Live From Mars was active July 1996-December 1997.
STUDENT SLEUTHS PARTICIPATE IN P.E.T. MYSTERY SITE ACTIVITY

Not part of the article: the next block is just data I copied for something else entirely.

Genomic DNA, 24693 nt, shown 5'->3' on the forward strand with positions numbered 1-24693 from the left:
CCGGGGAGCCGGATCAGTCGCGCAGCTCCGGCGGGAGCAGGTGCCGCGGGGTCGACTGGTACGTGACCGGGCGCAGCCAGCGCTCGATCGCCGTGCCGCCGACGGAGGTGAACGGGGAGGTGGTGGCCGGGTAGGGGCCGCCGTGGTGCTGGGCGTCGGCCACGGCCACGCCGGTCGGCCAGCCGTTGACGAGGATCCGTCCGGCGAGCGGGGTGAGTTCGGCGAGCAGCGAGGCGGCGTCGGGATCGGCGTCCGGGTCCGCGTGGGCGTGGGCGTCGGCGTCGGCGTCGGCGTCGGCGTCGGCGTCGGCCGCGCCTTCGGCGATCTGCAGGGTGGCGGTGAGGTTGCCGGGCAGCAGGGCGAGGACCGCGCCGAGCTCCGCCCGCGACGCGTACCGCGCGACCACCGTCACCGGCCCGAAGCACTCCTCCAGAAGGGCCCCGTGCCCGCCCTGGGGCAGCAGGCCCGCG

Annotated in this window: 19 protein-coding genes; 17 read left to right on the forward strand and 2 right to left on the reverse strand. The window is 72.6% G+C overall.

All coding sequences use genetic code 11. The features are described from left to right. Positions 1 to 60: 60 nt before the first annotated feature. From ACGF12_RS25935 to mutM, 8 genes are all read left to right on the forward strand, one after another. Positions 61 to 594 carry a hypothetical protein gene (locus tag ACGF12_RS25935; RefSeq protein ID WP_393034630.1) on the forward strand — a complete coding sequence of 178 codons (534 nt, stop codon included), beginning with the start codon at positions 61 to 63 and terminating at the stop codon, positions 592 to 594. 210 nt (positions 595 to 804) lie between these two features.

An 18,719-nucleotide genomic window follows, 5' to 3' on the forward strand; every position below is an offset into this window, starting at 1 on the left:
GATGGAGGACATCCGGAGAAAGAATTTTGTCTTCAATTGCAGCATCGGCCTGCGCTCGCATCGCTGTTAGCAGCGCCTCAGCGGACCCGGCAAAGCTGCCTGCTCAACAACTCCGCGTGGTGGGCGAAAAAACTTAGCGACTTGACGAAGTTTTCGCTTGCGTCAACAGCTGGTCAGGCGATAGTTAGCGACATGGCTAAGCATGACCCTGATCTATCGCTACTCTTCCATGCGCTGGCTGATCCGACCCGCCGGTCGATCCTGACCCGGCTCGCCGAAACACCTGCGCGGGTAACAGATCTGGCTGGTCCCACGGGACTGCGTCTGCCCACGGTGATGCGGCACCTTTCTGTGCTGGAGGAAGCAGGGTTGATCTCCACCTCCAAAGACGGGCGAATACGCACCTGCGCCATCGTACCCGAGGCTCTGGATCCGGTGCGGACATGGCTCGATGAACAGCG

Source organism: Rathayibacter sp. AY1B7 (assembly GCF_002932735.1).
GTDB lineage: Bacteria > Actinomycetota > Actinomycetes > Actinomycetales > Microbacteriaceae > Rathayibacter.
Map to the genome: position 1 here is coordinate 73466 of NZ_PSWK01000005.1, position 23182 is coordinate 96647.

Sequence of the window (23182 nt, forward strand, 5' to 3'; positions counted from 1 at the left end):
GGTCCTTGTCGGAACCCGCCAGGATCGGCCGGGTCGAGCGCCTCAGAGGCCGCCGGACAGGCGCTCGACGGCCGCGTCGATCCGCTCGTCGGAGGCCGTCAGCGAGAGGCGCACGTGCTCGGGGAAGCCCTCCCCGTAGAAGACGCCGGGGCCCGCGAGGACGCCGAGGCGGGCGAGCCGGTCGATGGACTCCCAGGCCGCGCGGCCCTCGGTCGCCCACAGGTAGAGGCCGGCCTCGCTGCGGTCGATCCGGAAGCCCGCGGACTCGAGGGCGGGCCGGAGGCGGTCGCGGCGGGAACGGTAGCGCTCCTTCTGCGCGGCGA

Hundreds of students from grades 3-12 are now engaged in solving the "Where in the World Are These P.E.T. Mystery Sites?" -- an enrichment activity developed as a fun and challenging follow-up to the LFM Planet Explorer Toolkit activity. The Mystery Site activity models the "Launch Phase" data collection by presenting data and images from five mystery sites found somewhere in the world. The goal is for students to analyze the data and images, compare what is known about the sites in terms of weather, flora, fauna, soil, rock, water, etc., and decide the specific location of each of the five sites. Students are also using the Planetary Data Input shared online by participating P.E.T. classes (who analyzed their own unique sites) as a base for comparative data analysis to help narrow the possible mystery site locations. Different levels of difficulty provide an ever-challenging task for upper grade levels. Students of the elementary grades receive a multiple-choice answer form allowing them to select the mystery site location from three known locales. Middle-school students select from a possible five known locales and high-school students receive a range of latitude and longitude within which the sites are located. High-school students must identify the sites by latitude and longitude based on their analysis of data. The mystery site activity is open to all students, regardless of past participation in the Planet Explorer Toolkit activity. Prizes will be awarded to winners from each grade level. Classes must register for participation by sending email to: firstname.lastname@example.org. Please include the following information: - name of sponsoring educator - location of school/homeschool, etc. (Give full mailing address) - number of students participating, age and grade level - email address of sponsoring educator NOTE: If you are the coordinator registering for several classes, you may send one email with a list of the classes, grade level/age, number of students, and sponsoring educator. A full overview of the Mystery Site Activity is online at: http://passporttoknowledge.com/lfm/teachers/mystery.html This activity is open for participation through May 20, 1997.